"When plunder becomes a way of life for a group of men in a society, over the course of time they create for themselves a legal system that authorizes it and a moral code that glorifies it." ? Frédéric Bastiat, French economist
Americans can no longer afford to get sick and there's a reason why.
That's because a growing number of Americans are struggling to stretch their dollars far enough to pay their bills, get out of debt and ensure that if and when an illness arises, it doesn't bankrupt them.
This is a reality that no amount of partisan political bickering can deny.
Many Americans can no longer afford health insurance, drug costs or hospital bills. They can't afford to pay rising healthcare premiums, out-of-pocket deductibles and prescription drug bills.
They can't afford to live, and now they can't afford to get sick or die, either.
To be clear, my definition of "affordable healthcare" is different from the government's. To the government, you can "afford" to pay for healthcare if your income falls above the poverty line. That takes no account of rising taxes, the cost of living, the cost to clothe and feed a household, the cost of transportation and communication and education, or any of the other line items that add up to a life worth living.
As Helaine Olen points out in The Atlantic:
"Just because a person is insured, it doesn't mean he or she can actually afford their doctor, hospital, pharmaceutical, and other medical bills. The point of insurance is to protect patients' finances from the costs of everything from hospitalizations to prescription drugs, but out-of-pocket spending for people even with employer-provided health insurance has increased by more than 50 percent since 2010."
For too many Americans, achieving any kind of quality of life has become a choice between putting food on the table and paying one's bills or health care coverage.
It's a gamble any way you look at it, and the medical community is not helping.
Healthcare costs are rising, driven by a medical, insurance and pharmaceutical industry that are getting rich off the sick and dying.
Indeed, Americans currently pay $3.4 trillion a year for medical care. We spent more than $10,000 per person on health care in 2016. Those attempting to shop for health insurance coverage right now are understandably experiencing sticker shock with premiums set to rise 34% in 2018. It's estimated that costs may rise as high as $15,000 by 2023.
As Bloomberg reports, "Rising health-care costs are eating up the wage gains won by American workers, who are being asked by their employers to pick up more of the heftier tab… The cost of buying health coverage at work has increased faster than wages and inflation for years, pressuring household budgets."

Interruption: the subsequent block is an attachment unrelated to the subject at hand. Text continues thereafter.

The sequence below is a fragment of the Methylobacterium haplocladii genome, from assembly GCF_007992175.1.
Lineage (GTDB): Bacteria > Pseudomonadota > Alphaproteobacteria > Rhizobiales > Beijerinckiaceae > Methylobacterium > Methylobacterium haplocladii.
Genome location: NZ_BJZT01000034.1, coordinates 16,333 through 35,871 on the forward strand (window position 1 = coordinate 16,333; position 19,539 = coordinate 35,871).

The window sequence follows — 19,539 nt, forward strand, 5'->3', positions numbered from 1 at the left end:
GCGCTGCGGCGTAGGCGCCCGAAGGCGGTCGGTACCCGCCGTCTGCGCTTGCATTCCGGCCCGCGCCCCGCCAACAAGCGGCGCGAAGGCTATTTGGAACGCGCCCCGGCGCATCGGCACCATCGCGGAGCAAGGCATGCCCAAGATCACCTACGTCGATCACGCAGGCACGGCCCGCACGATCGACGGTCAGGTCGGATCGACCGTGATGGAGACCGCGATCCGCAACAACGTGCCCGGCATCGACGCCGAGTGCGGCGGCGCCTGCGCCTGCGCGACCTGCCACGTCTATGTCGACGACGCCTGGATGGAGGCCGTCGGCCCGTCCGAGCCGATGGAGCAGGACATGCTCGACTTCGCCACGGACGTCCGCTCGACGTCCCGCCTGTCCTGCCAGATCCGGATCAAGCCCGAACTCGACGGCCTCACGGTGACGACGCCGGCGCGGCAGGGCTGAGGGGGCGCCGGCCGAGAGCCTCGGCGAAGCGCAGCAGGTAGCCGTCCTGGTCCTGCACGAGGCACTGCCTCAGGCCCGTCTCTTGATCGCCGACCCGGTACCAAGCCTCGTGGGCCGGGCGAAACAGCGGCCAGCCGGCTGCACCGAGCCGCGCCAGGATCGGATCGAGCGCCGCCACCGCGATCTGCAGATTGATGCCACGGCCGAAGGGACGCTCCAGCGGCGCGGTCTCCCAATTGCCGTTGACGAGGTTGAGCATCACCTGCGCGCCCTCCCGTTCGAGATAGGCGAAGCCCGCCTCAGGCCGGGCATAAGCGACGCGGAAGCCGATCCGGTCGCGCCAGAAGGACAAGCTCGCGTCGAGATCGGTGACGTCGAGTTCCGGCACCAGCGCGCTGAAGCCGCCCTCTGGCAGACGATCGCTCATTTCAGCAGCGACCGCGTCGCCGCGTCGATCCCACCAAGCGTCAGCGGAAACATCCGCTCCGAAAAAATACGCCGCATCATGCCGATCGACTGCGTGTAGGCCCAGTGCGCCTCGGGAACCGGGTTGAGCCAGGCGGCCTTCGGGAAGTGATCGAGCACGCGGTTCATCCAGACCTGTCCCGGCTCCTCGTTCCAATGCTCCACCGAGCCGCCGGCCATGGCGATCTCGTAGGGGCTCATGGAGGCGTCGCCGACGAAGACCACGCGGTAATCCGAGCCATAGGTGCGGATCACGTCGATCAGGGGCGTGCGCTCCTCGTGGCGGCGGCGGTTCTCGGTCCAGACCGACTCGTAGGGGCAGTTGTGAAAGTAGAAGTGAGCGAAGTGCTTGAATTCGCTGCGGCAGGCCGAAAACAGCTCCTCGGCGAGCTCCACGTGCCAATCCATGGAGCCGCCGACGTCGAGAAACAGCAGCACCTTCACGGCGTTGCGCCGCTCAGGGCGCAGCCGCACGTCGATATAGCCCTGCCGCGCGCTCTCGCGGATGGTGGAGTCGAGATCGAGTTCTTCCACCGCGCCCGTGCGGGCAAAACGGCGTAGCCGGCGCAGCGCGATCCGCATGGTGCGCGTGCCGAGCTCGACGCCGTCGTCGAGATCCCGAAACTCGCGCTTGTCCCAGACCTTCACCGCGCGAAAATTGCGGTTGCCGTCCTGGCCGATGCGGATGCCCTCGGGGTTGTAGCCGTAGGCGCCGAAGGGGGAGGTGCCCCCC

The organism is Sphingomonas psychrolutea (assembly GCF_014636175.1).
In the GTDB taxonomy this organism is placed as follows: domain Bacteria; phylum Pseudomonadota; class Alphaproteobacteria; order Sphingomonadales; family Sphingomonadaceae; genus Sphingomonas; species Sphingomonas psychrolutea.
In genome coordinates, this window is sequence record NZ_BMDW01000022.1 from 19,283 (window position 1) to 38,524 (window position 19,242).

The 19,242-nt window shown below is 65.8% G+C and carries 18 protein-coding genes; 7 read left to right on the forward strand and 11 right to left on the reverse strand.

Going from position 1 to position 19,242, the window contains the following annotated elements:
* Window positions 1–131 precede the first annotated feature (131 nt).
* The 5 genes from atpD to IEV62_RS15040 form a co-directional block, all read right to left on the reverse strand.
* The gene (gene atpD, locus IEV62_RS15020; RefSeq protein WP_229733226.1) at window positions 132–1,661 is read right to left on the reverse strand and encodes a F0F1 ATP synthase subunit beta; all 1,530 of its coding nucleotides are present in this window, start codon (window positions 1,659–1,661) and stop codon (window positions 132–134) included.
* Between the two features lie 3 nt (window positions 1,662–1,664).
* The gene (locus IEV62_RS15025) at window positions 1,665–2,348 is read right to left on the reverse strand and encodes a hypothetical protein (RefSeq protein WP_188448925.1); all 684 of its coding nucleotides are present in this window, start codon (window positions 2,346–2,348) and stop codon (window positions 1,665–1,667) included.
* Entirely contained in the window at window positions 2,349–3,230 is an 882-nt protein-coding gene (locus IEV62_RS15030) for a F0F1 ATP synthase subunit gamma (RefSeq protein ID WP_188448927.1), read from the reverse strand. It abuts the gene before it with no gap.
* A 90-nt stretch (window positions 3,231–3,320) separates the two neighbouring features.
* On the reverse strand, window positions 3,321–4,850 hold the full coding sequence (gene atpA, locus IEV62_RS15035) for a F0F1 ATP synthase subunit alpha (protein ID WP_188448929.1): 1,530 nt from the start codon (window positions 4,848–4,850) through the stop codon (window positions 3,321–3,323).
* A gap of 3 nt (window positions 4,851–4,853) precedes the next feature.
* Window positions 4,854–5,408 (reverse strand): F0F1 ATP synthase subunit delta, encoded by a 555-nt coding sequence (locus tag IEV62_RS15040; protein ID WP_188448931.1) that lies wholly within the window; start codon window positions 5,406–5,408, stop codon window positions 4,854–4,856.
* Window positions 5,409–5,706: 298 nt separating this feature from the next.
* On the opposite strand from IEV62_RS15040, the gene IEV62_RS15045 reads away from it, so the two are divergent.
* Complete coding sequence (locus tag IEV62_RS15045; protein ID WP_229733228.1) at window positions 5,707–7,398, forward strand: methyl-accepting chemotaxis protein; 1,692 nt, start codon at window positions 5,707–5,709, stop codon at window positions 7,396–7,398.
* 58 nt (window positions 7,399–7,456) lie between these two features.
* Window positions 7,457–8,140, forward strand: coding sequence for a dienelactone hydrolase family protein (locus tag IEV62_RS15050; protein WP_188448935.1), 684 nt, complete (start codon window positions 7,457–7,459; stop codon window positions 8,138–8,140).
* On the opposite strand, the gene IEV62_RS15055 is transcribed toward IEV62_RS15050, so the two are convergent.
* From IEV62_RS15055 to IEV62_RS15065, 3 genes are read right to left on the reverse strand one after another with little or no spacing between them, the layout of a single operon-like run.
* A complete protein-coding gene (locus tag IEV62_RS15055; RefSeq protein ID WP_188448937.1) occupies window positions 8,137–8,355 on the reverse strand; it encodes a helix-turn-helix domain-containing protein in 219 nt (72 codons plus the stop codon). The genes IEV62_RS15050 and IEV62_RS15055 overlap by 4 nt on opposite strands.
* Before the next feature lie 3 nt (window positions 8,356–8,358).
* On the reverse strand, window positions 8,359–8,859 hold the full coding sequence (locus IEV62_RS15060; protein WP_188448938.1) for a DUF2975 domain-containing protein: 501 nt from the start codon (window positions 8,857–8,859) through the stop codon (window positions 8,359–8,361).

Appallingly, Americans spend more than any developed country on healthcare and have less to show for it. We don't live as long, we have higher infant mortality rates, we have fewer hospital and physician visits, and the quality of our healthcare is generally worse. We also pay astronomical amounts for prescription drugs, compared to other countries.
Whether or not you're insured through an employer, the healthcare marketplace, a government-subsidized program such as Medicare or Medicaid, or have no health coverage whatsoever, it's still "we the consumers" who have to pay to subsidize the bill whenever anyone gets sick in this country. And that bill is a whopper.
While Obamacare (a.k.a. the Affordable Care Act) may have made health insurance more accessible to greater numbers of individuals, it has failed to make healthcare any more affordable.
As journalist Laurie Meisler concludes, "One big reason U.S. health care costs are so high: pharmaceutical spending. The U.S. spends more per capita on prescription medicines and over-the-counter products than any other country."
One investigative journalist spent seven months analyzing hundreds of bills from hospitals, doctors, drug companies, and medical equipment manufacturers. His findings confirmed what we've known all along: health care in America is just another way of making corporations rich at consumer expense.
An examination of an itemized hospital bill (only available upon request) revealed an amazing amount of price gouging. Tylenol, which you can buy for less than $10 for a bottle, was charged to the patient at a rate of $15 per pill, for a total of $345 for a hospital stay. $8 for a plastic bag to hold the patient's personal items and another $8 for a box of Kleenex. $23 for a single alcohol swab. $53 per pair for non-sterile gloves (adding up to $5,141 for the entire hospital stay). $10 for plastic cup in which to take one's medicine. $93 for the use of an overhead light during a surgical procedure. $39 each time you want to hold your newborn baby. And $800 for a sterile water IV bag that costs about a dollar to make.
This is clearly not a problem that can be remedied by partisan politics.
The so-called Affordable Care Act pushed through by the Obama administration is proving to be anything but affordable for anyone over the poverty line. And the Trump administration's "fixes" promise to be no better. Indeed, for too many Americans who live paycheck to paycheck and struggle just to get by, the tax penalty for not having health insurance will actually be cheaper than trying to find affordable coverage that actually pays for care.